Kathy Welsh

Kathy Welsh

NEW ROCHELLE – Over 150 children and parents came out for an afternoon of chess on Columbus Day at the New Rochelle Public Library.

New Rochelle Mayor Noam Bramson and Sunil Weeramantry, Executive Director of the National Scholastic Chess Foundation (right) presented the National Scholastic Chess Foundation’s 2017 Scholastic Service Award to teacher Mark Hagenauer for inspiring and mentoring young chess players at Columbus Elementary School. Photo provided

The event, produced by the National Scholastic Chess Foundation, featured open play for all ages and abilities, and a simultaneous game where NSCF instructor Ricardo Perez Billinghurst, a National Master, prevailed over 20 challengers from New Rochelle Public Schools.

The event celebrated the vibrant chess culture that has grown in New Rochelle since NSCF first began teaching chess in the classrooms and in afterschool over 27 years ago.

The afternoon culminated with the presentation by NSCF Executive Director Sunil Weeramantry and New Rochelle Mayor Noam Branson of the 2017 Scholastic Service Award for inspiring and mentoring young chess players at Columbus Elementary School to Mark Hegenauer, an ESL teacher who has been incorporating chess into his instruction for 20 years.

In selecting Mr. Hegenauer for the award, Mr. Weeramantry noted that, “Mark is an example of what the NSCF has been encouraging with its teacher training initiative as we are training teachers of any subject to be able to teach chess, at least at the introductory level.”

Mike McDermott was one of the NSCF Chess Instructors who challenged local school children during a Chess in the Library event at the New Rochelle Public Library. Over 150 students and parents came out for open play, a 20-game simultaneous exhibition and other chess-related activities during the afternoon celebration. Photo provided

“A lot of schools have these highly-rated chess players as instructors,” Mr. Hegenauer explained. “I’m not a tournament chess player and I didn’t grow up playing chess. I am an ESL teacher and that is really my main focus. But I definitely see the benefits of teaching chess and how it helps students of every ability level, especially the students I serve. They have to shake hands and they have to make eye contact. When I first play a child, I will hold the handshake until they make eye contact. I know it’s just a board game, but the kids are socializing and interacting with one another and that is so needed today.”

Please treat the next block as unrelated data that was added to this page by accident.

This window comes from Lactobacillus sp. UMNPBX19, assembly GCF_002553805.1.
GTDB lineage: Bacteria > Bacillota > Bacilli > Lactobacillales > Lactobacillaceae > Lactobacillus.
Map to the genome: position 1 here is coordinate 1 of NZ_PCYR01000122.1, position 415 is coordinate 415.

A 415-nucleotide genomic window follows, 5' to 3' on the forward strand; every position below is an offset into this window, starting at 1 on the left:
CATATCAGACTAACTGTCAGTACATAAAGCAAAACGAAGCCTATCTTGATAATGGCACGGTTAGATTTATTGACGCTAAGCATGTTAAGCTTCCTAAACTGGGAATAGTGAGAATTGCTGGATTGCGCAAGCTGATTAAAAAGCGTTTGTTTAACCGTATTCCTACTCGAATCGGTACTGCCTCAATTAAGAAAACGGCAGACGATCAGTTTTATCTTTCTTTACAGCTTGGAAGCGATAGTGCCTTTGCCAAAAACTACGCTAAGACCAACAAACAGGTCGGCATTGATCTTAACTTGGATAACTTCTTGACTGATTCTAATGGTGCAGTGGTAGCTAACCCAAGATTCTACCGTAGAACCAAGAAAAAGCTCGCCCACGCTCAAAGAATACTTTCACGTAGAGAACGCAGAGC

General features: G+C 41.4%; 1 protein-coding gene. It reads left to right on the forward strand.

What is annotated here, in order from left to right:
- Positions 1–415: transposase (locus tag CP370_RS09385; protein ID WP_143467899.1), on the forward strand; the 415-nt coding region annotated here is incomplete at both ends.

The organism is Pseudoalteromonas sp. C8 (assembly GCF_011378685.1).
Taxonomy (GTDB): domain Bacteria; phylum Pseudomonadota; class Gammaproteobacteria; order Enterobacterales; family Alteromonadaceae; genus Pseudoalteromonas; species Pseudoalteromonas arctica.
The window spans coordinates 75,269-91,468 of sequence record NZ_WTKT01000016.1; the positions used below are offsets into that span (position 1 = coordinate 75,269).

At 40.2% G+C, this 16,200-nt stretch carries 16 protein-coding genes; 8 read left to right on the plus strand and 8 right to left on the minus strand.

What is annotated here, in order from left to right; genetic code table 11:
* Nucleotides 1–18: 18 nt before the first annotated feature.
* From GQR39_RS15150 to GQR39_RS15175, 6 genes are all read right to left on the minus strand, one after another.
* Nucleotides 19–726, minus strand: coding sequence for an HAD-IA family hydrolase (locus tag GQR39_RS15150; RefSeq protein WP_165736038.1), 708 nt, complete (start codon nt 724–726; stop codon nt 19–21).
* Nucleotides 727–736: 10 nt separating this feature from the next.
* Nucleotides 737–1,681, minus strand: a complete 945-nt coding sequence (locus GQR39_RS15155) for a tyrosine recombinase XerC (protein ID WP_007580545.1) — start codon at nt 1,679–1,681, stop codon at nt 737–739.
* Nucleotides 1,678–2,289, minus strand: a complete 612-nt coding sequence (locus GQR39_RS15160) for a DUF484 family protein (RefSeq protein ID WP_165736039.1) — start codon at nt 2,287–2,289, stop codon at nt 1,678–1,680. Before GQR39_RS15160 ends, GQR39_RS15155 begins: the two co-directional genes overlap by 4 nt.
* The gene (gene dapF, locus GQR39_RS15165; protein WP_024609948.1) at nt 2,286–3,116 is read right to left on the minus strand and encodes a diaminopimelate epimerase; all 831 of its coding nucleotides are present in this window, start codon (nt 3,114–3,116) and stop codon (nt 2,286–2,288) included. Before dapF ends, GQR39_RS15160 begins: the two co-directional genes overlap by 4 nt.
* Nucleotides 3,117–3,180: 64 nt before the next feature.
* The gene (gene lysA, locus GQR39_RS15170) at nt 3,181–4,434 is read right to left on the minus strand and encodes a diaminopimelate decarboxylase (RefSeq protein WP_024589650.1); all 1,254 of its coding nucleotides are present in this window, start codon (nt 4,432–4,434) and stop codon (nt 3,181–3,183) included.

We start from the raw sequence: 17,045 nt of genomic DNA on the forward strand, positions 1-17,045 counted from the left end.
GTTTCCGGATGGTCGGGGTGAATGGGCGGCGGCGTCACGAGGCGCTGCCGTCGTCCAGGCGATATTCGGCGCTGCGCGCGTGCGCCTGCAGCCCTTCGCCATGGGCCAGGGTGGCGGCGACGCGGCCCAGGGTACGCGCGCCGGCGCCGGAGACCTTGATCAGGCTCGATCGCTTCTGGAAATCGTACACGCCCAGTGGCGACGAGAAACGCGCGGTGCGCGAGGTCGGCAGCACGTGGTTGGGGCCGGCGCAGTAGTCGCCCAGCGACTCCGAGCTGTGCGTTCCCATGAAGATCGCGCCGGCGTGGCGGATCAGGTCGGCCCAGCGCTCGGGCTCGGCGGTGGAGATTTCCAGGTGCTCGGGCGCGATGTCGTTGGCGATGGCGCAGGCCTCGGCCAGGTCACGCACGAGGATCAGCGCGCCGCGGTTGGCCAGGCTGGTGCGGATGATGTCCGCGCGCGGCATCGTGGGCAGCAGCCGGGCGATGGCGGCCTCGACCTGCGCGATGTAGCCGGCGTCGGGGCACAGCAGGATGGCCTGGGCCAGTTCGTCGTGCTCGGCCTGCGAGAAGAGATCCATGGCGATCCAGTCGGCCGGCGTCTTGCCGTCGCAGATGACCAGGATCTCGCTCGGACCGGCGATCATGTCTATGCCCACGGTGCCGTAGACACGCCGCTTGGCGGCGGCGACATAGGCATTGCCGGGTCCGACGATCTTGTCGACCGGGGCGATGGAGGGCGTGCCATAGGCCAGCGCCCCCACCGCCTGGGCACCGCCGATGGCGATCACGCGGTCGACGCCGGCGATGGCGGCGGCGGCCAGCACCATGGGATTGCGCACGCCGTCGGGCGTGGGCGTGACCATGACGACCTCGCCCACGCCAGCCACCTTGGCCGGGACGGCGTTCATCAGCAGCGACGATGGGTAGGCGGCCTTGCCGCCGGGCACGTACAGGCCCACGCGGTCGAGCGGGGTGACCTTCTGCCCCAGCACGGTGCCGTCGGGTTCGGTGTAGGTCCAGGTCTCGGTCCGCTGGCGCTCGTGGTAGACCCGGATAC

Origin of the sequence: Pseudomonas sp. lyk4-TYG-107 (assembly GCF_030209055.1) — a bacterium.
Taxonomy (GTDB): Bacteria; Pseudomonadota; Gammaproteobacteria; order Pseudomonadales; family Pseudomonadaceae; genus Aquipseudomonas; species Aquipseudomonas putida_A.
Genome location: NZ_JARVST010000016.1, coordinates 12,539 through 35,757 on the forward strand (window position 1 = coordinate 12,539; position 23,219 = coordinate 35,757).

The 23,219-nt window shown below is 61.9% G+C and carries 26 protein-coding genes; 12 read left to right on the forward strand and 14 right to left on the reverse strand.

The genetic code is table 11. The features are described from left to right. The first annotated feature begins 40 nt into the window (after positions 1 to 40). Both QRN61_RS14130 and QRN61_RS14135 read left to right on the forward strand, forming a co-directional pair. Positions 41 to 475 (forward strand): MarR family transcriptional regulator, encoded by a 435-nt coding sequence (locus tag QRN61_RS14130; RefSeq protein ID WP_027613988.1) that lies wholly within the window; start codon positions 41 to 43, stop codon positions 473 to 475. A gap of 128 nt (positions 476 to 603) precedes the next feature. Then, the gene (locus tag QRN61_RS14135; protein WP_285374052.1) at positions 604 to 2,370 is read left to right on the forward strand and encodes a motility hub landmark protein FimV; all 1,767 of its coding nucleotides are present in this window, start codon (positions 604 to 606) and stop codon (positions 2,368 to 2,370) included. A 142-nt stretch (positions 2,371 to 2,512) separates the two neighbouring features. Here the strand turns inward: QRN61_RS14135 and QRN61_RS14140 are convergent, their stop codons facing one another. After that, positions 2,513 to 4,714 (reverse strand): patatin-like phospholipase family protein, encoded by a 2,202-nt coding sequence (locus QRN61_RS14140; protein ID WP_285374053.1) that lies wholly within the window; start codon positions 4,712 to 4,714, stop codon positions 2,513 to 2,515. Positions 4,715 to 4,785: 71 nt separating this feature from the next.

The award was presented by New Rochelle Mayor Noam Bramson and Mr. Weeramantry. Columbus Elementary principal Michael Galland also spoke at the event and shared his commitment to continue to build school’s chess program. The parent coordinator for Columbus Elementary, who also helped organize the Chess at the Library event, Joan Waldron was thanked for her continued service to the school. Even though her own son is now in 11th grade, Joan has continued to support chess at Columbus Elementary. “I don’t know if I would have continued without her ongoing support,” Mr. Hegenauer said.

Other attendees included Shannon Mauge McCullough, who learned chess as part of Mark’s inaugural class and participated in NSCF chess tournaments back in 1999. Today Shannon has a degree in materials science and is a substitute teacher in the New Rochelle schools; he and his mom, Michelene, came to show their support for the on-going value of chess in education. Another former student who came is Zaleik Walsh who is now a student at New Rochelle High School.

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